Bussard ramjet

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The Bussard ramjet is a theoretical method of spacecraft propulsion proposed in 1960 by the physicist Robert W. Bussard, popularized by Larry Niven in his Known Space series of books, and referred to by Carl Sagan in the television series and book Cosmos.

Bussard proposed a ramjet variant of a fusion rocket capable of fast interstellar spaceflight, using enormous electro-magnetic fields (ranging from kilometers to many thousands of kilometers in diameter) as a ram scoop to collect and compress hydrogen from the interstellar medium. High speed forces the reactive mass into a progressively constricted magnetic field, compressing it until thermonuclear fusion occurs. The magnetic field then directs the energy as rocket exhaust opposite to the intended direction of travel, thereby accelerating the vessel.

Contents

Design discussion

A major problem with using rocket propulsion to reach the velocities required for interstellar flight is the enormous amounts of fuel required. Since that fuel must itself be accelerated, this results in an approximately exponential increase in mass as a function of velocity change at non-relativistic speeds, asymptotically tending to infinity as it approaches the speed of light. In principle, the Bussard ramjet avoids this problem by not carrying fuel with it. An ideal ramjet design could in principle accelerate indefinitely until its mechanism failed. Ignoring drag, a ship driven by such an engine could theoretically accelerate arbitrarily close to the speed of light, and would be a very effective interstellar spacecraft. In practice, since the force of drag produced by collecting the interstellar medium increases approximately as its speed squared at non-relativistic speeds and asymptotically tends to infinity as it approaches the speed of light (taking all measurements from the ship's perspective), any such ramjet would have a limiting speed where the drag equals thrust. To produce positive thrust, the fusion reactor must be capable of producing fusion while still giving the incident ions a net rearward acceleration (relative to the ship).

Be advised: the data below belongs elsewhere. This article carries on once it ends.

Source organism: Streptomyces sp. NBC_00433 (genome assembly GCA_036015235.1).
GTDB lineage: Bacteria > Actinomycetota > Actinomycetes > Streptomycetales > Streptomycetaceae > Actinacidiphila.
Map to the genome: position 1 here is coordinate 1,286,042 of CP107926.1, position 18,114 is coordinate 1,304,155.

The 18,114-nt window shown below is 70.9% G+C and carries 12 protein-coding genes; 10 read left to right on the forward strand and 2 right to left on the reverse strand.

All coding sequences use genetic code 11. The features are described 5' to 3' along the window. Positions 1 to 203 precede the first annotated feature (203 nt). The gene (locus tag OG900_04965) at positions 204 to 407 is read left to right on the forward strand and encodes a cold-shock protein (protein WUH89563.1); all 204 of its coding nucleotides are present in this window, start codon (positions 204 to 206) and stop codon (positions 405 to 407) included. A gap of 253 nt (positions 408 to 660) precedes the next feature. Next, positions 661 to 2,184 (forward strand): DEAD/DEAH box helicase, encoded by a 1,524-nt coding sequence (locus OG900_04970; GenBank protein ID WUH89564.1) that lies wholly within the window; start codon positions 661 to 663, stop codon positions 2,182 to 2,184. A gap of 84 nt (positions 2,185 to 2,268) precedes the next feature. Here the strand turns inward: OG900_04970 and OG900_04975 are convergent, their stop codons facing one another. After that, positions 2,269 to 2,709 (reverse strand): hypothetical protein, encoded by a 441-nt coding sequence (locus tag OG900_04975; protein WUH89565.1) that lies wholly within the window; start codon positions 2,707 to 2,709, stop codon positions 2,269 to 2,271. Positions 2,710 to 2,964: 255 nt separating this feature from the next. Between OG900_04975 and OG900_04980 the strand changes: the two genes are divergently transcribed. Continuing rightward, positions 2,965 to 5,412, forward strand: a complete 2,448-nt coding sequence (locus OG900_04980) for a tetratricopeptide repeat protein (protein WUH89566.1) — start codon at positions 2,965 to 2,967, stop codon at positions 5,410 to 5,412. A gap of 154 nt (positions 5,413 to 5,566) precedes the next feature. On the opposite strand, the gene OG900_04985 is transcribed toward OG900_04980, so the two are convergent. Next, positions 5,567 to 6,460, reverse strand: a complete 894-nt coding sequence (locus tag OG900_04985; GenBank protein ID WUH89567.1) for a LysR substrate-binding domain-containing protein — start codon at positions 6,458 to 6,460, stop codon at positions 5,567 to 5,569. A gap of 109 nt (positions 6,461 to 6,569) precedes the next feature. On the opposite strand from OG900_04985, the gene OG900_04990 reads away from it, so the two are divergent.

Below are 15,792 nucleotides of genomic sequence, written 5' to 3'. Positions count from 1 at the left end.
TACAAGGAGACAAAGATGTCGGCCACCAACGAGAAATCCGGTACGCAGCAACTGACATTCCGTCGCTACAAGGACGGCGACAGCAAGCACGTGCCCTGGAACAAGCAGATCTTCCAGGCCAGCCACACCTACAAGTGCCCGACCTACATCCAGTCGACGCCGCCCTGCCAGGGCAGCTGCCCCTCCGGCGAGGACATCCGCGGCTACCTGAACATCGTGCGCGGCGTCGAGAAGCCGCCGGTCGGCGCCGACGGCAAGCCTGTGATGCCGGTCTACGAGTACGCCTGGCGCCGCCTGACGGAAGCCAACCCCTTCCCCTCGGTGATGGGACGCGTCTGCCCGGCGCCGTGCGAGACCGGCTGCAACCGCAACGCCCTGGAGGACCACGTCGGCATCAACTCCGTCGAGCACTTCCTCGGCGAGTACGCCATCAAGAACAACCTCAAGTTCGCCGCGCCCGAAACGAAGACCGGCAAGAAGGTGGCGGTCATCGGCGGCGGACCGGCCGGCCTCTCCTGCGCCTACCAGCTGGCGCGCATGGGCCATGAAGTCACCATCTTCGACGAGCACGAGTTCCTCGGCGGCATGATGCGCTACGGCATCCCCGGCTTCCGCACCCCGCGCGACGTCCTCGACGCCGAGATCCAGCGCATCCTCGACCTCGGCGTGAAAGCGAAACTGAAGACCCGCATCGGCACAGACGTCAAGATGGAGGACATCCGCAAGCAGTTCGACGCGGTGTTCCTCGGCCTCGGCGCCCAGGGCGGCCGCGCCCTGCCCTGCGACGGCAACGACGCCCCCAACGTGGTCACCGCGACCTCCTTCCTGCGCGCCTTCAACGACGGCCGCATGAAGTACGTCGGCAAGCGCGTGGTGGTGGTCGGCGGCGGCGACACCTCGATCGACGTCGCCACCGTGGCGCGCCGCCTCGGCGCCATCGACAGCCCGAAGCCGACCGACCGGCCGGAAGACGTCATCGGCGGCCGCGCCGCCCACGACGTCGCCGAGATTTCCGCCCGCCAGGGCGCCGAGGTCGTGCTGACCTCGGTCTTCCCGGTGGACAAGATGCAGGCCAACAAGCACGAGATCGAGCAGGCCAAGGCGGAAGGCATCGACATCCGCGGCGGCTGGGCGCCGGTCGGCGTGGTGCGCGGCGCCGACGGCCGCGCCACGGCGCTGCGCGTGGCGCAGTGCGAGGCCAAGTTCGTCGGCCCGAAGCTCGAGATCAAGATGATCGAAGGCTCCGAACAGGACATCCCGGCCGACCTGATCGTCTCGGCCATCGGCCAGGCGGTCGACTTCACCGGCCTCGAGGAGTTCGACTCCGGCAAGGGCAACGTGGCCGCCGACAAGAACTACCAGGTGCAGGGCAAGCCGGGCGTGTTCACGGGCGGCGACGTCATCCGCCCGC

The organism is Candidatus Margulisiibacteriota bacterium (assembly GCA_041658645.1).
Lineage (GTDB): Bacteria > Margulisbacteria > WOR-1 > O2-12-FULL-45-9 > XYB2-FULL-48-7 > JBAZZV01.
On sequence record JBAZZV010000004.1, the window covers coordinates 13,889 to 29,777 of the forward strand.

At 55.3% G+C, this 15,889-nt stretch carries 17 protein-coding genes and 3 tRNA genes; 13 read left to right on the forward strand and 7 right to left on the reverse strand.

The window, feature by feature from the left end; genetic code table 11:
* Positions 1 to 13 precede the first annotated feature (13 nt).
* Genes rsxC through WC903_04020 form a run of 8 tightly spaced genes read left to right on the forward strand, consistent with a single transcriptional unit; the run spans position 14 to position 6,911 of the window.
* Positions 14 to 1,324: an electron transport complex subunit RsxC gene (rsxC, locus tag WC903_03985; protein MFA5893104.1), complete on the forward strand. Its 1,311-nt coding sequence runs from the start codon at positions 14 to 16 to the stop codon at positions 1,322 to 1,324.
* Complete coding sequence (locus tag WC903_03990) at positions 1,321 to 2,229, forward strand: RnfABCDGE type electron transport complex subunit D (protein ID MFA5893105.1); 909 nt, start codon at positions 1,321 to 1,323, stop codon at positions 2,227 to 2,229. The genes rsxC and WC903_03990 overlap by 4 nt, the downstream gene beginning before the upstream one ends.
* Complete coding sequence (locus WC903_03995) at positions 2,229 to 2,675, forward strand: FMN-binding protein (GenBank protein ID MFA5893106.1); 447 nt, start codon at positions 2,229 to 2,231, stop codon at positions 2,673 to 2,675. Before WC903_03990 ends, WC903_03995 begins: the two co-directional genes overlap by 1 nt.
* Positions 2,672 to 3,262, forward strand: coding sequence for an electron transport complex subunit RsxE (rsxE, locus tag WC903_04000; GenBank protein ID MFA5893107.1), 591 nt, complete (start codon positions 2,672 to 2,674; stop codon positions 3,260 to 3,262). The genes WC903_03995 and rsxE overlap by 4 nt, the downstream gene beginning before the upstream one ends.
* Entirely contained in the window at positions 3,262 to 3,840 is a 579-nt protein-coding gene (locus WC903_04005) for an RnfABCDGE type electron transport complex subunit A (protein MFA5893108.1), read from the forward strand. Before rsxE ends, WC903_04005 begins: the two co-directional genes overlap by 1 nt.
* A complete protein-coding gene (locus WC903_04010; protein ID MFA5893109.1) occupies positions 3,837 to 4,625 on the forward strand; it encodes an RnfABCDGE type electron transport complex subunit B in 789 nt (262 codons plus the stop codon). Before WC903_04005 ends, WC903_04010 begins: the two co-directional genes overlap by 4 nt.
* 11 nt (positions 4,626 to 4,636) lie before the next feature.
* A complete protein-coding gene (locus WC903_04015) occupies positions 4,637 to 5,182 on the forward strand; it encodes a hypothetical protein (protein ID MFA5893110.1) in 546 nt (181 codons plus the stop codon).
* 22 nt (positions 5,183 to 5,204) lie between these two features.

An object's velocity can be calculated by summing over time the acceleration supplied (ignoring the effects of special relativity, which would quickly become significant at useful interstellar accelerations). If a ramjet could accelerate at 10 m/s2, slightly more than one Earth gravity, it would attain 77% of light velocity within a year. However, if the ramjet has an average acceleration of 0.1 m/s2, then it needs 100 years to go as fast, and so on.

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